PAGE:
James Comey Hearing: With Networks’ Blanket Coverage, Will It Be One for the History Books?

The anticipation of former FBI director James Comey’s public appearance Thursday before the Senate Select Committee on Intelligence is approaching levels of past bombshell moments of congressional testimony — John Dean in 1973, Oliver North in 1987, Anita Hill in 1991.

All the major broadcast and cable news networks are covering the testimony live, some with limited or no ads, a sign of the elevated importance being given to the event and the chance that it may be one for the history books. Some believe that Comey’s testimony about his conversations with President Trump could be the basis for obstruction of justice allegations.

But there’s also plenty of reason to be cautious about what Comey says or does not say, and of reading too much into a moment that is part of a larger, unfolding story in which so many questions remain unanswered.

“Substantively, we are nowhere near Watergate,” said John Dickerson, anchor of “Face the Nation” and CBS News’ chief Washington correspondent. “But as a matter of modern American, high-profile congressional testimony, this is up there with some of the big well-watched moments.”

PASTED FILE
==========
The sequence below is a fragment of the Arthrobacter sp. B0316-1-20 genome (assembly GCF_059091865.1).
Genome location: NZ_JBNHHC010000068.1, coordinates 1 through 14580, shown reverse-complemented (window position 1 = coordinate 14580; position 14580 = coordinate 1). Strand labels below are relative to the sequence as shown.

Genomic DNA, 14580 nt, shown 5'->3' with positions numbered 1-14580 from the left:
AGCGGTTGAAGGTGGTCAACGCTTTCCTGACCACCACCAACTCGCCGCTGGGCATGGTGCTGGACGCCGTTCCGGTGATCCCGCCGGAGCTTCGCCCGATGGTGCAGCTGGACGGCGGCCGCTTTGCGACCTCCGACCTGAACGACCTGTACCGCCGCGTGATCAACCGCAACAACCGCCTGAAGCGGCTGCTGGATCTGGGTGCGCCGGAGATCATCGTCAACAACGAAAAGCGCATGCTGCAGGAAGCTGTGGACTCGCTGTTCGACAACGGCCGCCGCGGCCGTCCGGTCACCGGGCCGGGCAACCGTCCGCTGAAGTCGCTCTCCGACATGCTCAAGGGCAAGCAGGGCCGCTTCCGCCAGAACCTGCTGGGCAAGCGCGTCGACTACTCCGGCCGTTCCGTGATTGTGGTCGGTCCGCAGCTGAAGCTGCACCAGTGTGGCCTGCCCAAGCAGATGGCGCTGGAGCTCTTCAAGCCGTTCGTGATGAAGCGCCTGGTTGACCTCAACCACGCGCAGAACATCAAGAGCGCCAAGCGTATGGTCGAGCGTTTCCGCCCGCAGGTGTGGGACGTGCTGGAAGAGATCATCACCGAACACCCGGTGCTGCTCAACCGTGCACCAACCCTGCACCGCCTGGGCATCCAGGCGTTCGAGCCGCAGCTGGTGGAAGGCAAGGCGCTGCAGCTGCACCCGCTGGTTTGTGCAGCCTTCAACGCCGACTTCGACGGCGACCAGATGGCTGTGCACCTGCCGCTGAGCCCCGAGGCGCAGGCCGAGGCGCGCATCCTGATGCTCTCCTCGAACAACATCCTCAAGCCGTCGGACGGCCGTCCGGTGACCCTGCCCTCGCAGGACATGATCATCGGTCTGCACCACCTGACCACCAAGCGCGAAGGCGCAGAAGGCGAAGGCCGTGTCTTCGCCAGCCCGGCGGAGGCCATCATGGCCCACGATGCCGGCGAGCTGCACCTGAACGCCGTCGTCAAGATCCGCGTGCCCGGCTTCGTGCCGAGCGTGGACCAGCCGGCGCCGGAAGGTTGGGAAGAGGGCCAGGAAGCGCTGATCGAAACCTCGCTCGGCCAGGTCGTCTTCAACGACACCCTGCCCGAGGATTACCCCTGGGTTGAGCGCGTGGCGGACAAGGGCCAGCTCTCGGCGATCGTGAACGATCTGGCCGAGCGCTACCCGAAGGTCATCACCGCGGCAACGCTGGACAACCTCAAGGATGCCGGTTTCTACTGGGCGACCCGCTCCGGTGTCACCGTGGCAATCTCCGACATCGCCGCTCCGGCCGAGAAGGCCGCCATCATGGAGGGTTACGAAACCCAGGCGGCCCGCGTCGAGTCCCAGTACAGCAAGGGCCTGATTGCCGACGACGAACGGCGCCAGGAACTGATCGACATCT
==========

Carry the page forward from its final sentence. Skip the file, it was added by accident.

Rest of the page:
CNN commentator Carl Bernstein, who with fellow reporter Bob Woodward broke the Watergate story in The Washington Post, has said on the news program that he believes the Trump investigation is a “potentially more dangerous situation than Watergate.”

Two major storylines are at work: The investigation into Russia’s interference in the 2016 election, and whether there was any kind of collusion by members of the Trump campaign; and the nature and circumstances of Comey’s interaction with Trump, and whether that amounted to an effort to pressure the FBI director to curtail an investigation into Michael Flynn before Comey was eventually fired.

The expectation seems to be that, given that the Russia investigation is now in the hands of special counsel Robert Mueller, Comey is more likely to limit most of his comments to the interactions he had with the president. Comey may merely confirm reporting that has already been out there, such as a New York Times report in May that Comey kept memos of his meetings with the president. According to the Times, at one meeting on Feb. 14, Trump addressed the investigation of Michael Flynn and said to his FBI director, “I hope you can let this go.” The Times sourced a Comey associate who had the memo and read it to the reporter.

Among other things, Dickerson said he is looking to “what specific detail [Comey] asserts the president to have said on February 14, what happened at the dinner they had together, and did he give assurances to [Trump] that he was not under investigation?”